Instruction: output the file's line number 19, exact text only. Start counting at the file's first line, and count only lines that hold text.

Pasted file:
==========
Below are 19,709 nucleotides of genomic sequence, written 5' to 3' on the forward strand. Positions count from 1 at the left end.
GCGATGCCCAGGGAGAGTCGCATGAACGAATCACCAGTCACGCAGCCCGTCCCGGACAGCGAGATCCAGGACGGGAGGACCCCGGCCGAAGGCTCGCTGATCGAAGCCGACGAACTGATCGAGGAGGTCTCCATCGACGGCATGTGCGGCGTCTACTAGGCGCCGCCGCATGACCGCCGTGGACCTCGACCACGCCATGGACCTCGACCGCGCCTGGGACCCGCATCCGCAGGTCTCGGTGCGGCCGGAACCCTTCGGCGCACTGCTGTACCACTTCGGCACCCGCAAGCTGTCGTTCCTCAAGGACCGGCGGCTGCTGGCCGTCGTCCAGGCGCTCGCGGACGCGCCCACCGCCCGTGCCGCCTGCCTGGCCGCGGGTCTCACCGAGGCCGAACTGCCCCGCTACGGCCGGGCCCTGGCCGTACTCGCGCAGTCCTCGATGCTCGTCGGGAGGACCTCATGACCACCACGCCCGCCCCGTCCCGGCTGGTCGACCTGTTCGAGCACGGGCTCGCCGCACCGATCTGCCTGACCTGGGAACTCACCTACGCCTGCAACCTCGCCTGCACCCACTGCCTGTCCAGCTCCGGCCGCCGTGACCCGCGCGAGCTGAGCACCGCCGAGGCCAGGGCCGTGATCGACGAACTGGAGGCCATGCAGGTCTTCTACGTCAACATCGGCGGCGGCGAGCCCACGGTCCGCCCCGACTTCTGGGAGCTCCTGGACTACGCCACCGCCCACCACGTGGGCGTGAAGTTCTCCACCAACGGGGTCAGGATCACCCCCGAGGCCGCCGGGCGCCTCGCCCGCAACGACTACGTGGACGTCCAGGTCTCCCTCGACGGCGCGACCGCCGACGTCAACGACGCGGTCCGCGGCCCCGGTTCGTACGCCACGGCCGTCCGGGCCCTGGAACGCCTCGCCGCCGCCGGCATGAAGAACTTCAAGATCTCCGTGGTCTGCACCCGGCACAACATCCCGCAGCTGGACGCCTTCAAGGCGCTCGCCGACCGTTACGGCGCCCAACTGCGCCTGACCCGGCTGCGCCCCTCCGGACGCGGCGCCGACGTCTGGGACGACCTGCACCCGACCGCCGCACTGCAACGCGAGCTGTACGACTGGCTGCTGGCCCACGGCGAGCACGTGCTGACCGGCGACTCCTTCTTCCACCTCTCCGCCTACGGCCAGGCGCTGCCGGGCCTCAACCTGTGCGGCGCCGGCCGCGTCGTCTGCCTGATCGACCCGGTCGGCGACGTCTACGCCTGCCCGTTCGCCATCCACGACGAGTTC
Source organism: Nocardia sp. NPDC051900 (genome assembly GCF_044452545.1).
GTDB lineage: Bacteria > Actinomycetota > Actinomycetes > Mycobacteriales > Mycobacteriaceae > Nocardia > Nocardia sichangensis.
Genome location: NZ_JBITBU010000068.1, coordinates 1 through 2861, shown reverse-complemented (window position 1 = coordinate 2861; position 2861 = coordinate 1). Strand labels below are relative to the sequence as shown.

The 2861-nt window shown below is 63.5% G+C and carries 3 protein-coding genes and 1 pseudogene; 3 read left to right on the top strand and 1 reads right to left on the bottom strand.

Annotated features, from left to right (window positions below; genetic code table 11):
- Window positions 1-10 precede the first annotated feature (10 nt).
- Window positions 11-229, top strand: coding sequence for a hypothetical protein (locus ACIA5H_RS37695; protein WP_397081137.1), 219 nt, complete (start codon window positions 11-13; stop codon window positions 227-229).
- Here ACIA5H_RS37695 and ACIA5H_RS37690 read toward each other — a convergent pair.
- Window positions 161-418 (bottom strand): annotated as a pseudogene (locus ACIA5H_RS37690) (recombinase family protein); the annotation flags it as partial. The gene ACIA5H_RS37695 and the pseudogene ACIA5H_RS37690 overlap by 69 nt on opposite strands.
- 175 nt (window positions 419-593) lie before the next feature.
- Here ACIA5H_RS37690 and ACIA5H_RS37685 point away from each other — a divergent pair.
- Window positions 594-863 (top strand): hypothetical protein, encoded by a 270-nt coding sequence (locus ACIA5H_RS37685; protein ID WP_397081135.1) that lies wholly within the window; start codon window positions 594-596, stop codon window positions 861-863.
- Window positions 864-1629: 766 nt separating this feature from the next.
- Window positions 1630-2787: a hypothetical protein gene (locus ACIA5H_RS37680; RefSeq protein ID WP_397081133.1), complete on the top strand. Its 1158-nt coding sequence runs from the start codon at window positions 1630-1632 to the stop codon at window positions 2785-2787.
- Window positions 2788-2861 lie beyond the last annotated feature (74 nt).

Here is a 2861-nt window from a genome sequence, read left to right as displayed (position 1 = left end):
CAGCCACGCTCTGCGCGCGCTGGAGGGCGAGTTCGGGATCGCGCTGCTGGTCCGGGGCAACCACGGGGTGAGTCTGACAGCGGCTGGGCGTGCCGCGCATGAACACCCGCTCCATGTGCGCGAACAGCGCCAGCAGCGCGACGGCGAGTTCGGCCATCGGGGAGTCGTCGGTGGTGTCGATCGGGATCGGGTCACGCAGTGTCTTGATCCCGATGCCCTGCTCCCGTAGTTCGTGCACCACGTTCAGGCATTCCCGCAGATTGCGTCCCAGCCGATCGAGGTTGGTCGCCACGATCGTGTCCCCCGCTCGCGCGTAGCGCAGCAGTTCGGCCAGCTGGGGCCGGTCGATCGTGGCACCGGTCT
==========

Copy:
CAGCCACGCTCTGCGCGCGCTGGAGGGCGAGTTCGGGATCGCGCTGCTGGTCCGGGGCAACCACGGGGTGAGTCTGACAGCGGCTGGGCGTGCCGCGCATGAACACCCGCTCCATGTGCGCGAACAGCGCCAGCAGCGCGACGGCGAGTTCGGCCATCGGGGAGTCGTCGGTGGTGTCGATCGGGATCGGGTCACGCAGTGTCTTGATCCCGATGCCCTGCTCCCGTAGTTCGTGCACCACGTTCAGGCATTCCCGCAGATTGCGTCCCAGCCGATCGAGGTTGGTCGCCACGATCGTGTCCCCCGCTCGCGCGTAGCGCAGCAGTTCGGCCAGCTGGGGCCGGTCGATCGTGGCACCGGTCT